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Searching for ginseng can be a lucrative business. Ginseng typically grows in the eastern part of the United States to the central Midwest. Ginseng is also only found in the northern hemisphere. Other countries around the world grow ginseng, but it is not naturally found in the wild in other places. This makes ginseng a highly sought-after root. If you could teach your dog to find ginseng with you, it could potentially create a lucrative business selling ginseng to restaurants and compounding pharmacies or health food companies. Ginseng is so incredibly sought after, you could train your dog to search for ginseng with you increasing your profits and your availability to find it faster.
Teaching your dog to search for ginseng is much like teaching him an object and asking him to find it. Your dog will need to be well-versed in obedience commands. He will need to be able to be off leash and well-mannered to keep you both safe as you are searching. You will need to be aware of what ginseng looks like and in what areas it typically grows. Be sure to follow and be respectful of all local, state, and national park rules. Also, be sure to do your research and understand which plant is a ginseng plant and which plants may be poisonous to you or your dog, such as water hemlock.
To train your dog to find ginseng you will need ginseng root, so he understands what it smells like and what it is. Be prepared to offer him rewards as he guides you to the ginseng plants in your area. Highly successful ginseng searching dogs are trained from puppyhood, so if you are new to this, you may want to consider starting with a puppy, though, it is certainly not required. With a puppy, you will need to begin teaching basic commands so have some toys and extra treats on hand.
The Puppy Method
From an early age, teach your dog you are her leader and bond with her early on with outdoor playtime in areas where ginseng can be found.
Teach your puppy basic commands, so she is obedient and understands ‘sit’, ‘stay’, ‘come’, and ‘heel’. Always reward when your pup does well with these commands.
Using toys, teach your dog to fetch. Show her a toy, toss it, ask her to bring it back. Offer a treat for bringing the toy back to you. Repeat this several times until she can bring it back on her own.
Show your dog some ginseng and let her sniff it. Toss it and play with it before building up to fetching the ginseng.
Take your dog outside where ginseng grows and ask your dog to find it. To do this, you can show her the ginseng root she has been playing with and pretend to toss it so she sniffs the ground for her ginseng root, hopefully finding the scent of other ginseng plants along the way.
Be sure to reward your dog, especially during training, for her positive behaviors while in the field. When she has found her treasure, say the word “ginseng” and show excitement and enthusiasm while rewarding her with an extra special treat.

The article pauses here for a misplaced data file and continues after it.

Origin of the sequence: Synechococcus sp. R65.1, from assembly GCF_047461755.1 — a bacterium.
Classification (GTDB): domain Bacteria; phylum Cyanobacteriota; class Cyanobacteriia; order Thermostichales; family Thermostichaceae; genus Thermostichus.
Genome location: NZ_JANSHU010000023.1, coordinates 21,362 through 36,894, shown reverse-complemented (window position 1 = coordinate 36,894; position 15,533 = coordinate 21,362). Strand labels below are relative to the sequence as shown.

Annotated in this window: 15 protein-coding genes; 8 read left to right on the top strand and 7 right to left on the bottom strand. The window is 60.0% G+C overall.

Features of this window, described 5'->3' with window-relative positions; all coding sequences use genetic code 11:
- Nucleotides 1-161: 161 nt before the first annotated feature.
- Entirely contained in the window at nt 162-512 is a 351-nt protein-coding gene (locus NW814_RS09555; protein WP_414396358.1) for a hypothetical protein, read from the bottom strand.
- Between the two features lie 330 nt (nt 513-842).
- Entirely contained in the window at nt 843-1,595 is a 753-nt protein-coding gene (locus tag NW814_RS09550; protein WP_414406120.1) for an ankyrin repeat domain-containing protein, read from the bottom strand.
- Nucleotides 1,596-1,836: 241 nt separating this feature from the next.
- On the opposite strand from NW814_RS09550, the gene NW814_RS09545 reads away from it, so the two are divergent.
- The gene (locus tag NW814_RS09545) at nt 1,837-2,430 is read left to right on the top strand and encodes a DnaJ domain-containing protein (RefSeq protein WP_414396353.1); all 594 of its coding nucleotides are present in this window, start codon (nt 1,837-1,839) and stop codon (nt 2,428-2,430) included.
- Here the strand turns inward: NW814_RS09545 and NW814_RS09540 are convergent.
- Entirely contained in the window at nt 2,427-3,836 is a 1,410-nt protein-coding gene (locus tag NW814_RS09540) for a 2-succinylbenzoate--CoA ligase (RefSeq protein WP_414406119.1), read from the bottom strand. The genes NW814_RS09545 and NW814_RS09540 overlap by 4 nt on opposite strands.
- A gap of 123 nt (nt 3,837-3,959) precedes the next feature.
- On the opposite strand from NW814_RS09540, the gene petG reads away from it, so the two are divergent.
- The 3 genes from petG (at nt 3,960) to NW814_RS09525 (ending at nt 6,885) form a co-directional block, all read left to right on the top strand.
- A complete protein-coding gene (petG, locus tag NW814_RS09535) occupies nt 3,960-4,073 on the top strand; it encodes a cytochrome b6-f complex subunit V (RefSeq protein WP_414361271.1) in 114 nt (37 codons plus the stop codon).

The Where is It? Method
Hide ginseng in one hand and hold both hands behind your back. Ask your dog the question, “Where is it?”
Because your dog will choose the hand that has something with a scent over the hand that has nothing, she should automatically find the ginseng root hidden in your hand.
Be sure to reward her when she touches your hand.
After you have given her a treat, show her the ginseng root and name it. This is so she understands what it is called and will, over time, understand why it is important.
As your dog gets used to the smell of ginseng and can find it in your hand, challenge her to find it elsewhere. Using the name you have given it, probably ‘ginseng’, hide it somewhere where she can easily find it and ask her to find the ginseng.
Practice this every day for a few weeks, making her search more challenging. Once she can find it in simple places such as on your couch or behind the curtain, take a ginseng root outside and hide it within your yard, challenging her to find it.
Once your dog is used to the name ginseng and the smell of the ginseng, take her out where ginseng really grows and ask her to find ginseng. You may need to guide her to the plants and help her dig, but she should recognize the scent.
Always reward your dog for a job well done.
The Using Toys Method
Cut open a tennis ball and place a fresh ginseng root inside. Let your dog sniff the ball.
Using the word ‘ginseng’ instead of ball, ask your dog to fetch the ginseng. Toss it and let her see where it goes.
Offer your dog a reward when she brings it back. Show excitement and enthusiasm and continue to use the word ‘ginseng’ as you let her sniff the ball.
Continue to practice this using fresh ginseng. Show excitement each time your dog brings the ginseng back to you.
Cut the ball
Open the ball even more so your dog can dig out the ginseng. Continue to play toss and fetch, encouraging your dog to dig the ginseng out of the ball once she finds it.
Take the ball on a ginseng search with your dog and play your fetch game a few times. After a few games of fetch with the ginseng ball, pretend to toss it and ask your dog to fetch the ginseng in hopes that he will lead you to a ginseng plant.
Show and tell
Whether you or your dog find a ginseng plant first, be sure to show your dog what the plant looks like, how it smells, and dig up the root together so she can find the treasure she's been searching for. Be sure to show excitement and offer your dog a reward.
Repeat these steps until your dog no longer needs the lure of a tennis ball and can search for ginseng on command.
By Amy Caldwell
Published: 11/18/2017, edited: 01/08/2021